1. Pray as you read.
Pray as you read, because if the Holy Spirit is the one who takes the Bible and applies it to us so that it really produces an alteration in our whole demeanor and our way of seeing God and our way of treating each other, then we should ask him. So, when you read, you pause and you say, “O Holy Spirit, come make this real in my life. Do whatever you have to do to make me humble, to make me authentic, to make me loving.” That’s the way you pray. It’s real risky.
Last night, just before we walked into the service, several of us just gathered around in the choir room downstairs downtown, where I preached this last night, and there were “mmhmms” and “amens” all around as I said, “Lord, whatever it takes — death, loss of job, cancer, whatever it takes — take away my hypocrisy. Whatever it takes in this church, whatever it takes, do it, because we want to be real. We want to be Christian. We want these words in Romans 12 to become reality. We don’t just want to speak words and have love be in word only and not in deed and not in heart.” So, pray. That’s number one: pray as you read the Bible. “Do this in my life.”
2. Look to Jesus.
Look away to Jesus as you read the Bible. As you read Romans 12:9 and you hear, “Let love be without dissimulation” (KJV) or “Let love be without hypocrisy” (NASB) — that’s a good literal translation. “Let love be genuine” — when you read that, say to yourself, “There’s no way I’m going to pull that off. I’m a born hypocrite. I love the praise of other people. I know I’m not perfect. I’m always putting up fronts. I want to be a loving person, authentic. I don’t want to play at love. Therefore, I look away from myself. I look away to Jesus. He was born and died to forgive all my hypocrisy. He modeled for me the perfectly transparent life. He has now taught me and given me a goal to aim at. And he is my satisfaction, my forgiver, my model, my treasure.”
When you look away to Jesus, the satisfaction that comes from him is the ground and root by which you become free from hypocrisy. So, that’s number two: look away in faith to Jesus, not to yourself.
3. Meditate on small portions.
Slow down and meditate on these words. I know this is tough because, on the one hand, you hear a message coming from this pulpit, “Read the Bible; read the whole Bible. Get your Discipleship Journal reading plan and read the Bible all the way through in one year.” Well, you’re on a lickety-split pace to get through the Bible, and here I am telling you now to slow down and meditate on the first half of verse 9 of chapter 12.
Now, what in the world are you supposed to do — read through the Bible or meditate on verse 9? What do you want me to do? And the answer is both. And I don’t know how. I just know I’ve got to read the Bible fast and I’ve got to read the Bible slow, because if you don’t read the Bible fast to get through it in a year or two, you can’t get the big picture; you can’t get the whole terrain.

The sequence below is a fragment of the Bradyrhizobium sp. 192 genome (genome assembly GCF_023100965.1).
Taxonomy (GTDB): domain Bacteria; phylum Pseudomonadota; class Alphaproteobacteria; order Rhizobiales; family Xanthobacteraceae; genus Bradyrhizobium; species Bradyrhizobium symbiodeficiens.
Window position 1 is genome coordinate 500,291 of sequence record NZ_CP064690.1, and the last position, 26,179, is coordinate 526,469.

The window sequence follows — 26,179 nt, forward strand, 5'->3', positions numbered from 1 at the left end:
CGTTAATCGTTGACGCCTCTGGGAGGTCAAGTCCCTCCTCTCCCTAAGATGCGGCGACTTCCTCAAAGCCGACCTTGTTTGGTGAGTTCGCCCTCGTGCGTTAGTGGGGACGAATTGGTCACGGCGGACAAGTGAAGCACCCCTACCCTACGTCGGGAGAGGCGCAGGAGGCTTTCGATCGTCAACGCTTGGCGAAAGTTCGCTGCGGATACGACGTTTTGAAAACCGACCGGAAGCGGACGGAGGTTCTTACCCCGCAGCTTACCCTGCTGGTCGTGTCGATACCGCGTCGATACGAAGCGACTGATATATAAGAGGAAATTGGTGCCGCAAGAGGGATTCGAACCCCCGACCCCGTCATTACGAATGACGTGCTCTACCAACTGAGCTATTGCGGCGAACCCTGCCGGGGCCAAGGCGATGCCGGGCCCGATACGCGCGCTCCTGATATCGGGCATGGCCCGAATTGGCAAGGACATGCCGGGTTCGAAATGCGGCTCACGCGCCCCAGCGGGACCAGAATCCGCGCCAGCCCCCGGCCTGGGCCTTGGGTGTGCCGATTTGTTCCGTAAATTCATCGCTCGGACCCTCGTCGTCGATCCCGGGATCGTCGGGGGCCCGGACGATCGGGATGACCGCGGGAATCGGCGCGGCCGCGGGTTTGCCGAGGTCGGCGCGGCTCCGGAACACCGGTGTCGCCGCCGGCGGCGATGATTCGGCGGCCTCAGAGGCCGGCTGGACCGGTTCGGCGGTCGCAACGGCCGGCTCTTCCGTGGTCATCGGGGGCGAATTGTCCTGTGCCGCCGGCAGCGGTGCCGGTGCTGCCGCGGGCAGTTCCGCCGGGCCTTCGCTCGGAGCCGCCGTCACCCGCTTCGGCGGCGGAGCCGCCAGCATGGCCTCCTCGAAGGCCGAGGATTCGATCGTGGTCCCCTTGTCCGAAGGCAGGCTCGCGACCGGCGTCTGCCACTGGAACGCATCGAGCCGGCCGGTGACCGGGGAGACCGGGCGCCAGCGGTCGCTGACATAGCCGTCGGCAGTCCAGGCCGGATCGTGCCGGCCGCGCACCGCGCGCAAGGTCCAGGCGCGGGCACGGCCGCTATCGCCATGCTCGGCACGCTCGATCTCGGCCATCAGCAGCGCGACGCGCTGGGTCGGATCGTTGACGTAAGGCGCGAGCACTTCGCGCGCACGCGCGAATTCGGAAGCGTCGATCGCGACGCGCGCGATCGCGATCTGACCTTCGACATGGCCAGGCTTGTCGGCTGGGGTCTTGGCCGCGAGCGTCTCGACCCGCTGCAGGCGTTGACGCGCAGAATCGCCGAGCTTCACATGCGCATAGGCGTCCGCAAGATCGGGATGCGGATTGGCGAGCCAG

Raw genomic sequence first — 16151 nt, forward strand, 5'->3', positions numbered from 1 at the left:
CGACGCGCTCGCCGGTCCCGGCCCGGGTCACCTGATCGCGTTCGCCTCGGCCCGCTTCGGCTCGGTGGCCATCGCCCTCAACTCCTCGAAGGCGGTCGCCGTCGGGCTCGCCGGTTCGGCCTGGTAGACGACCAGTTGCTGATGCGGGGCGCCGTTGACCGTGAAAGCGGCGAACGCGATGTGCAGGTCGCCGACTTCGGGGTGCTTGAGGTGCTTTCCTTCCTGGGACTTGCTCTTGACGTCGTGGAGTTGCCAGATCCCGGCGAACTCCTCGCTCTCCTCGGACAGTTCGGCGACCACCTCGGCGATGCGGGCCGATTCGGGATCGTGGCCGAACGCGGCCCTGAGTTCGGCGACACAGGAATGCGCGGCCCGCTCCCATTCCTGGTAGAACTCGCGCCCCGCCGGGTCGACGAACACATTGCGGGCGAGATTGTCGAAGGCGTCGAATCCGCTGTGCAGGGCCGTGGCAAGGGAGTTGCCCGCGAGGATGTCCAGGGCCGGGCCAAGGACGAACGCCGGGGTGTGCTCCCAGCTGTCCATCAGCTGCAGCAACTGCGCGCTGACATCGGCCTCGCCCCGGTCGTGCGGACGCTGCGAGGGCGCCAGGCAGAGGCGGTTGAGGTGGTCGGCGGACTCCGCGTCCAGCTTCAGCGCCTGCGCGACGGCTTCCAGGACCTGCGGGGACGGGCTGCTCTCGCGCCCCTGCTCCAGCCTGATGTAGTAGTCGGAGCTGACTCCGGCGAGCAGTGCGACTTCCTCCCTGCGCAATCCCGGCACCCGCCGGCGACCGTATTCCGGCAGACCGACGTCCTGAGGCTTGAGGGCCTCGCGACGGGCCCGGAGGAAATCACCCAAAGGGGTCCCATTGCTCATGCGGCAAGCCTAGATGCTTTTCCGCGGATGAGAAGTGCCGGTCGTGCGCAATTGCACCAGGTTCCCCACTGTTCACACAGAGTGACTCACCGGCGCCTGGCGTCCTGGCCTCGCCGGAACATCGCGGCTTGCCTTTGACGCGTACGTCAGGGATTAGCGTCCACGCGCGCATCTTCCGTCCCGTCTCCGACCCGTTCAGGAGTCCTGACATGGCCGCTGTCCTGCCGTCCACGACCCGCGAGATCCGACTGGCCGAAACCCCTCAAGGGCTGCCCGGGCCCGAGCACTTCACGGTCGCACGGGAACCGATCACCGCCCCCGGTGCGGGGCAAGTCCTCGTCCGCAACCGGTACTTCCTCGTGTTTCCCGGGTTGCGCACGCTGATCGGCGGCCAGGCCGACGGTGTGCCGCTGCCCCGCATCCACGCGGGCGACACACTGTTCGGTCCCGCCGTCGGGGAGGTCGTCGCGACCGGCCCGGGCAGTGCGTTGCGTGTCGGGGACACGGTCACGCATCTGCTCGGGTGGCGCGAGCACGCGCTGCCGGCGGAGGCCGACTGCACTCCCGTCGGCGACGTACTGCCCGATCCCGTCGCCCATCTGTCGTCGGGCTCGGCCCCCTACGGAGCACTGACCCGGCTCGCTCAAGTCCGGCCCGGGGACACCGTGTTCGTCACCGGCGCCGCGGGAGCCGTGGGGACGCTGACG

Here’s the analogy. This analogy has been with me ever since the first jumbo jet was made. You can remember that. Most of that is in your lifetime, right? The first jumbo jet with a big hump on the front. How can they do that? A two-decker plane is unbelievable. I remember that. So, I picture this thing: it flies at about 560 miles an hour, and it flies really high, at about 37,000 to 38,000 feet. And I picture it flying over Florida and all these orange groves, and you look down and you could just almost see the whole of Florida. And there’s an orange grove. And you say, “Wow, that’s an amazing orange grove. Very nourishing. Really tastes good. Really gives me energy.” Wrong — it doesn’t. You’re just flying tens of thousands of feet overhead.
“You’ve got to slow down. You’ve got to meditate. You’ve got to ask, ‘What does it mean? How does it relate to my life?’”
And that’s the way we read the Bible: just flying way overhead. It’s good to see Florida. It really is. It’s valuable to see Florida in the Bible. But you have to land that thing in Orlando sometime. Don’t go to Disney World. Go to the orange grove, and just start walking through the orange grove. Here’s verse 9, the first half of the verse, and you pause under the tree and you pick that one and you look at it. That’s a beautiful thing: “Let love be genuine.” I wonder what that means. Would I love to be like that. I want to be like that. Holy Spirit, please kill the disease of hypocrisy in my life.
You’ve got to slow down. You’ve got to meditate. You’ve got to ask, “What does it mean? How does it relate to my life? How does it relate to the other parts of Scripture?” — and all the while praying, “Oh, make a difference, make a difference in my life.”
So, those are my three guidelines, which I think are implied in Romans 15:15–16 — word in verse 15 (“I have written”), and Spirit in verse 16 (“sanctified by the Holy Spirit”). We read the Bible. We pray for the Spirit. We savor it. We linger over it. We look away to Jesus.
The reason looking away to Jesus is so crucial is because the Holy Spirit, according to John 16:14, is given to glorify Christ. So, if you read the Bible with a view to doing it in your own strength, the Holy Spirit will keep his distance from you. If you read the Bible looking away to Jesus and saying, “Jesus, I want you to be magnified; I want you to be displayed in the kind of loving person I become,” the Holy Spirit kicks in with power, because he’s there to magnify Jesus.